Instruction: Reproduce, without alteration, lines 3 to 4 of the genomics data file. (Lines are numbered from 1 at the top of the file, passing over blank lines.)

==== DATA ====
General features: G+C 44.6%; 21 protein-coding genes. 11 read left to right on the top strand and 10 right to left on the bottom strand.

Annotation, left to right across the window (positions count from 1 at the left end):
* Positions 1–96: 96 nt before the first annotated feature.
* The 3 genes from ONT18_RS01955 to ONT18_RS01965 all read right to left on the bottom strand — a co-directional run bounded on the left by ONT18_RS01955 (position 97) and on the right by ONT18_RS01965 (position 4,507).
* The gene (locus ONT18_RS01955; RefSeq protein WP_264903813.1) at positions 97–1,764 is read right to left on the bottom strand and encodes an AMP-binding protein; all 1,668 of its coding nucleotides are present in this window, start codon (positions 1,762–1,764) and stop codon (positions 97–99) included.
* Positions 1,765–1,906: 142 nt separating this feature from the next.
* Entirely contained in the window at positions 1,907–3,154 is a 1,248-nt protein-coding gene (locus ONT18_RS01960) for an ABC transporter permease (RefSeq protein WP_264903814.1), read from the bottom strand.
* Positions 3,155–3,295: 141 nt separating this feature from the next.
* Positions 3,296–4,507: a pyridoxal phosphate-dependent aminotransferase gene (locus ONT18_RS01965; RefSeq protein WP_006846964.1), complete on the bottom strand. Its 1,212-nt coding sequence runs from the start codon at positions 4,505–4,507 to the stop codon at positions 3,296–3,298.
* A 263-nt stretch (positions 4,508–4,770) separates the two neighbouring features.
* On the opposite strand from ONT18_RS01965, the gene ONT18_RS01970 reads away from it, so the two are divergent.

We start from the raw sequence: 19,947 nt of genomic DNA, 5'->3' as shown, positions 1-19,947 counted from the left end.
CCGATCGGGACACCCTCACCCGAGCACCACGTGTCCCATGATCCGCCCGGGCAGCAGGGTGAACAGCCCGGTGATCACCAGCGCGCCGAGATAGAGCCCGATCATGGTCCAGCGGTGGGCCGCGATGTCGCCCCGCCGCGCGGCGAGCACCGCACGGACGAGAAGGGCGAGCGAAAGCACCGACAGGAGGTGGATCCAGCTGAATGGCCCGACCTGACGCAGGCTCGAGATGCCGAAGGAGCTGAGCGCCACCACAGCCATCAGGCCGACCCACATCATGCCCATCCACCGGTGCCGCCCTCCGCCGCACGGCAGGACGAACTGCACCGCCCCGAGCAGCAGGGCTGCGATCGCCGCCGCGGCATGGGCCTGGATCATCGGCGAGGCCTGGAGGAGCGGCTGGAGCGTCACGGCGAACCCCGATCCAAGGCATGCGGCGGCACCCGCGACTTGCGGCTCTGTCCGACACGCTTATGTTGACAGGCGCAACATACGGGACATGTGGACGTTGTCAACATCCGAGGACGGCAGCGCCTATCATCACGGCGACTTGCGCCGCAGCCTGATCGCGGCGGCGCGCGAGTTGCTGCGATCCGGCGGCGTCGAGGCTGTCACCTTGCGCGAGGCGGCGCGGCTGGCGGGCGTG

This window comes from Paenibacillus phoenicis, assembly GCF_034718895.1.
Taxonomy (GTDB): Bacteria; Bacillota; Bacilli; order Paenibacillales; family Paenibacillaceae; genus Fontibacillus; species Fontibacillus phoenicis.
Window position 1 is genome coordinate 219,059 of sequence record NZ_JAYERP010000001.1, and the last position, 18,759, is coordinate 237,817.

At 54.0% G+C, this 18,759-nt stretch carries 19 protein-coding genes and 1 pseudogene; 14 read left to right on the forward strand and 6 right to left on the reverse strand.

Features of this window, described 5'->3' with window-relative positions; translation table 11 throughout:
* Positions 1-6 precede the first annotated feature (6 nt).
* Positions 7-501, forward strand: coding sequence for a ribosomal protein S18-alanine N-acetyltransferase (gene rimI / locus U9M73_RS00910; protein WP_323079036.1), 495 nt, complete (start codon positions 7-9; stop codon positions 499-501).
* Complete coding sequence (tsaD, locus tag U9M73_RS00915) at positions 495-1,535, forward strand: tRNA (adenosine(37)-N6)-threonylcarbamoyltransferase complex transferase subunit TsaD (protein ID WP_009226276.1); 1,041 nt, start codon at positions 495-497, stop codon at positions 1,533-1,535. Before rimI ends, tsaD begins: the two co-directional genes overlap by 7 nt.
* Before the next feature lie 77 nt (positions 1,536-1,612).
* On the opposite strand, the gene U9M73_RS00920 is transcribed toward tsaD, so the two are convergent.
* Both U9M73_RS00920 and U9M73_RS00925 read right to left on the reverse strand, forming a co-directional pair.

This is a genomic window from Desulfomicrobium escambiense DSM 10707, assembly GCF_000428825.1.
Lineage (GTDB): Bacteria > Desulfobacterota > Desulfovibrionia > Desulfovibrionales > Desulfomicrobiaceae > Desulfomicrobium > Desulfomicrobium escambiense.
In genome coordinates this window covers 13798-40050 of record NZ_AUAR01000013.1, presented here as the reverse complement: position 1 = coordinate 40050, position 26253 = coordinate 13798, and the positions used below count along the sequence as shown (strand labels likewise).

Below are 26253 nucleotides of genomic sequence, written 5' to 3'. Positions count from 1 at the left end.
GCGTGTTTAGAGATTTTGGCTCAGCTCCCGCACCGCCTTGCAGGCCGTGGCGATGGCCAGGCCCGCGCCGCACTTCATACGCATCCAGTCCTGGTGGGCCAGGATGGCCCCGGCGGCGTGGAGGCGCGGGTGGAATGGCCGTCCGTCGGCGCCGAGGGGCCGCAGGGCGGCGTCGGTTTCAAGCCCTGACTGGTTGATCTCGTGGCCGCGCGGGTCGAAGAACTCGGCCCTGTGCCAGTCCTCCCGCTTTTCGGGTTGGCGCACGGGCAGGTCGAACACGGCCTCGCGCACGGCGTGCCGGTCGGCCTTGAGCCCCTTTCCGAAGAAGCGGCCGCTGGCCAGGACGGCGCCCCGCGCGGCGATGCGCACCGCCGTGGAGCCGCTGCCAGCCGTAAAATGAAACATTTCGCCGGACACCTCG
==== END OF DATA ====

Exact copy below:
* Positions 1–96: 96 nt before the first annotated feature.
* The 3 genes from ONT18_RS01955 to ONT18_RS01965 all read right to left on the bottom strand — a co-directional run bounded on the left by ONT18_RS01955 (position 97) and on the right by ONT18_RS01965 (position 4,507).